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Friday, September 10, 2004

theme2 My Brother

Big blue eyes and white blond hair… His skin stayed the perfect translucent color of a baby’s until he was nearly five years old. My mother tells me that when she went to the hospital to have him, I stood in the doorway behind them and informed her they needn’t come home without a brother. She was mildly alarmed at this, as 19 years ago, the sonograms were not really clear enough to distinguish sex. Lucky for all involved, he was indeed a boy. I remember when he was four, and he scratched his cornea. He had to wear this horrid flesh-colored eye patch taped to his head. I was on a hunt for purple tootsie pops. They were his favorite, and I gave him every single one. I think mom was worried I’d managed to rot his teeth out by the time they got the patch off him.
He was loud, and so angry, so very angry. He had this way of tilting his head down and glaring at you from under perfect white eyebrows. The startling deep blue of his eyes did not hinder him from pouring such a murderous rage through them that you were sure he was trying to figure out how to kill you with one look. Mom called him Hell Spawn, or Damian, with greatest affection. Paradoxically, he would hug you so tight sometimes that I was sure he would break my ribs; exclaiming that he loved you the whole time. He was fierce in his emotion, no matter what it was.
He is still that way, but mostly grown now. Grown up and away. He got older, got his own friends, started to lie to everyone about everything… even me. He is still full of anger. Though I hope that somewhere in there is the boy I remember. Almost every time I see him, he tries to break my heart in two, never suspecting. My parents finally threw him out of the house a couple weeks ago. I didn’t sleep for a week. He wasn’t home for his birthday… there was no ice cream cake or family pictures. My husband doesn’t understand it, why I torture myself over him. How can I explain? His siblings are all at least eight years his junior. He never experienced what it was like to grow up as two halves of a whole. My mother always used to tell us, face all serious and stern, all you have is each other. When your father and I are gone, there will always be the two of you. I am waiting, I am hoping. Someday he will return to me, the boy I grew up with. My brother.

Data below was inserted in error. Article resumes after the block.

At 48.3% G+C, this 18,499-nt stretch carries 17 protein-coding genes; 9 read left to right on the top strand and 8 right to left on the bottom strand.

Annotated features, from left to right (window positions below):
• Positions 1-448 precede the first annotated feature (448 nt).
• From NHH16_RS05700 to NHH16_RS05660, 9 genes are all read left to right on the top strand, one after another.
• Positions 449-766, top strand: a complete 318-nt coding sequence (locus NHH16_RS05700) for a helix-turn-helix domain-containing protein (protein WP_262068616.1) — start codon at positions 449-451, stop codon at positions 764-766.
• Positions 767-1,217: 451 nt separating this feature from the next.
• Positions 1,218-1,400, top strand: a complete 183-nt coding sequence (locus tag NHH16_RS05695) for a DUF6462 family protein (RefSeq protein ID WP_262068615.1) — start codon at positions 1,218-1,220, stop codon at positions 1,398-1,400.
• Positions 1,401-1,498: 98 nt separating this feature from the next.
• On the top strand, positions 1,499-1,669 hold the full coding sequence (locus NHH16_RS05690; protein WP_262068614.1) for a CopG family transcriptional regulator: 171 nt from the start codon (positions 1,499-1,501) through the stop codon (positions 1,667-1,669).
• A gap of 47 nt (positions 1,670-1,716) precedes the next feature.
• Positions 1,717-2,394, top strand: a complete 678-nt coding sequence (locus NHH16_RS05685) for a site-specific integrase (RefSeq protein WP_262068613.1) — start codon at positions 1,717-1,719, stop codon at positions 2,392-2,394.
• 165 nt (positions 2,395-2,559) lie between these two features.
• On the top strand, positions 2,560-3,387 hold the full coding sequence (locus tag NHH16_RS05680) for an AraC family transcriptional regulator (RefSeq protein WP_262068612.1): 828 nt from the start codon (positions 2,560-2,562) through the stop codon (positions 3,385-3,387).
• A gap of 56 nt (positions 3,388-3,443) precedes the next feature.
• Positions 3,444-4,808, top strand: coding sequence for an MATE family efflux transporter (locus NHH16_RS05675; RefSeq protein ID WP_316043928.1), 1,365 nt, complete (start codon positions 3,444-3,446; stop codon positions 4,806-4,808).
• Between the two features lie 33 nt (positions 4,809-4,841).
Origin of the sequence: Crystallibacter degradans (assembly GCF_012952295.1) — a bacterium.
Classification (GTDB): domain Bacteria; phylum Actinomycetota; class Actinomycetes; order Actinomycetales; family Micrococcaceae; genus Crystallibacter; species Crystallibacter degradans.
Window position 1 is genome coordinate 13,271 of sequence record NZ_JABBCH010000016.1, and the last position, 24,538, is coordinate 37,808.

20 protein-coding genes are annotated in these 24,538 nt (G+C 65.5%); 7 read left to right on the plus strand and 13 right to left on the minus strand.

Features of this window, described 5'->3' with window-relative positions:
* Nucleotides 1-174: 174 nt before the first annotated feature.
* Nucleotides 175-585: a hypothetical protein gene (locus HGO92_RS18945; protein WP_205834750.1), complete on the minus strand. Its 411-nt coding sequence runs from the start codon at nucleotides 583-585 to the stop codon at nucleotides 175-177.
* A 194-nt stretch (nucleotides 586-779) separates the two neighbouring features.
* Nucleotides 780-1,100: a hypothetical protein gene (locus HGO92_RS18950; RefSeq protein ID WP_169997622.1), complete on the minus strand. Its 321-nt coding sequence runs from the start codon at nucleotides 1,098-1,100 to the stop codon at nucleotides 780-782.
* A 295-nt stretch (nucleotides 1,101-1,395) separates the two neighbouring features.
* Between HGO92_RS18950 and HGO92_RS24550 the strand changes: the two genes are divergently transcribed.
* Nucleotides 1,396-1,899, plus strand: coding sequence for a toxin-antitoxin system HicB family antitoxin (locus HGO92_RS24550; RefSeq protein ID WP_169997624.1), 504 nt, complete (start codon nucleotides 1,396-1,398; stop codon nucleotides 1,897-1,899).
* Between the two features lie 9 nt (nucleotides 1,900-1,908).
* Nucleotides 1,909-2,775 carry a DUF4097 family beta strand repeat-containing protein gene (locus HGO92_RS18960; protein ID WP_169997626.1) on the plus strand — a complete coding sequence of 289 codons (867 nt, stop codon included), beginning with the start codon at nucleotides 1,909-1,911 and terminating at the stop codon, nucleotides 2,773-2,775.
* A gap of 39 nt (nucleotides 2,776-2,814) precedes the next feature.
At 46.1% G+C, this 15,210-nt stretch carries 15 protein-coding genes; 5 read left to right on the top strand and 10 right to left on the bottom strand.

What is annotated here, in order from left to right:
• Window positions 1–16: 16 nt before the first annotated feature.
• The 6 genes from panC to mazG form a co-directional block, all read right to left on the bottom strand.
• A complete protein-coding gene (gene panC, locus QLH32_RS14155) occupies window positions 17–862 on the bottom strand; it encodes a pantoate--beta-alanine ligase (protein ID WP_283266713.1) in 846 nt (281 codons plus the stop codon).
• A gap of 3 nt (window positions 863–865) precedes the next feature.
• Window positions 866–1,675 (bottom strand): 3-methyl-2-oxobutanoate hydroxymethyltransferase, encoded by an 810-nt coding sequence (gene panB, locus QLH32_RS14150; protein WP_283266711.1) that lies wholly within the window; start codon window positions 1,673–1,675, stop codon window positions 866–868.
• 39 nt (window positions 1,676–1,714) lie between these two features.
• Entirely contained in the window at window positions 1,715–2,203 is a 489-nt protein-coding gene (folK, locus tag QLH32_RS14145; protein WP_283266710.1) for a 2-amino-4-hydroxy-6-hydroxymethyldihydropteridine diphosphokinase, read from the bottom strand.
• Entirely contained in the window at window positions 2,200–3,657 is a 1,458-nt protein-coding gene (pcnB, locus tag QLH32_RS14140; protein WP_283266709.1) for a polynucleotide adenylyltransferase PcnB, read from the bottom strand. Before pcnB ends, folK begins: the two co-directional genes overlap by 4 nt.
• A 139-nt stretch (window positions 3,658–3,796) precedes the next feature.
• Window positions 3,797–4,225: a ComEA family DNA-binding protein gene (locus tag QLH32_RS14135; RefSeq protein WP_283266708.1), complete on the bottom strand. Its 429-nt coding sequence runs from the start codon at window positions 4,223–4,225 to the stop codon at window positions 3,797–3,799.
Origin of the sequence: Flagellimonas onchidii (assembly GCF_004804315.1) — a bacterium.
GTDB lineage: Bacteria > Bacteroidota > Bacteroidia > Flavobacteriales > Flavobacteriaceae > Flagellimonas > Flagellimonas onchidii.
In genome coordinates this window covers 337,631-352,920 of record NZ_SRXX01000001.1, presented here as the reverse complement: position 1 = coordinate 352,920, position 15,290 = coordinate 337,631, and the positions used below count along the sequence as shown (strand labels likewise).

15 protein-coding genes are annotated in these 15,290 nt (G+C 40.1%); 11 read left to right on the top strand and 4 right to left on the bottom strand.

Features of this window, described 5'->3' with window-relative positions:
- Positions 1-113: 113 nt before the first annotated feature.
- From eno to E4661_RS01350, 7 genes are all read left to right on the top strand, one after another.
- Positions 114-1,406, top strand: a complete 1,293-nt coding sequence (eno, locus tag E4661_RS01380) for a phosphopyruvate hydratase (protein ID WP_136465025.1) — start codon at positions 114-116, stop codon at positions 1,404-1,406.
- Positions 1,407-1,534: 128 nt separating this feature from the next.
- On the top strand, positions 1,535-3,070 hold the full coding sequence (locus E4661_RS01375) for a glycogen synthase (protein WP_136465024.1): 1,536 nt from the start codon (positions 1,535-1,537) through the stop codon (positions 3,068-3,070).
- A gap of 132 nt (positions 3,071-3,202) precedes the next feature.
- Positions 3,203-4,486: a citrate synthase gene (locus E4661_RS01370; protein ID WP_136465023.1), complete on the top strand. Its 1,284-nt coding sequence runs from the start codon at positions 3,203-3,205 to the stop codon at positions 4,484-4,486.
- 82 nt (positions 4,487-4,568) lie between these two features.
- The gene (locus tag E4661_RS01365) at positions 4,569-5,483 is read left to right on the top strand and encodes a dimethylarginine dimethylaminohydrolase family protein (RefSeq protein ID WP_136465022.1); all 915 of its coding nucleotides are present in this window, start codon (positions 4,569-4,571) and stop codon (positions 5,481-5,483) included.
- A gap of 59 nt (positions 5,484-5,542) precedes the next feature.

3 Comments:

Blogger johngoldfine said...

Okay, here's a piece of writing I have to tread carefully with. I have suggestions, I have ideas, I have opinions, and I know you think you're paying me to deliver them and that you want to hear anything on the order of 'constructive criticism.' But I don't want to just tromple on it with a scattershot approach to 'improving' your writing (do you see all my sneer quotes?) What do you think of it, what would you like it to do, how far short is it, if at all? Is there something in it you can't quite put your finger on, either good or bad? I'm saying: ask me questions if you want to play with it. I'll answer whatever I can.

September 11, 2004 at 7:41 PM  
Blogger Erika Lynne said...

This is of course, a subject near and dear to me, and therefore generally smeared with emotion that makes the writing difficult. Erin had seemingly spent his life fighting off the... anger (or downright evil) that lives in him. I wonder if you have any suggestions on how to tighten up the contrast part? Devil and angel rolled into one. The whole thing rambles rather a lot now that I'm reading it a few days later. Maybe I should ask what parts do you think are the best canidates for a little editing, then dump the rest and try again? (It doesn't bother me to dump nearly everything but a couple sentences, I have to do it all the time.)

September 13, 2004 at 8:15 PM  
Blogger johngoldfine said...

I'm a tinkerer myself, not a dumper, but that's a matter of individual taste.

If you want to sharpen the contrast, I'd return to the eyes: you almost turn them into a metaphor running through the whole piece. They are big and blue, one was almost lost, he has a way of looking at you with rage--but then in the last graf the eyes are lost.

Another possibility: you have three main characters here: you, brother, mother. We need you to be the person whose emotions are being operated on; but we need you for only that in terms of the graf, nothing else. That might lead to some changes.

September 16, 2004 at 6:01 AM  

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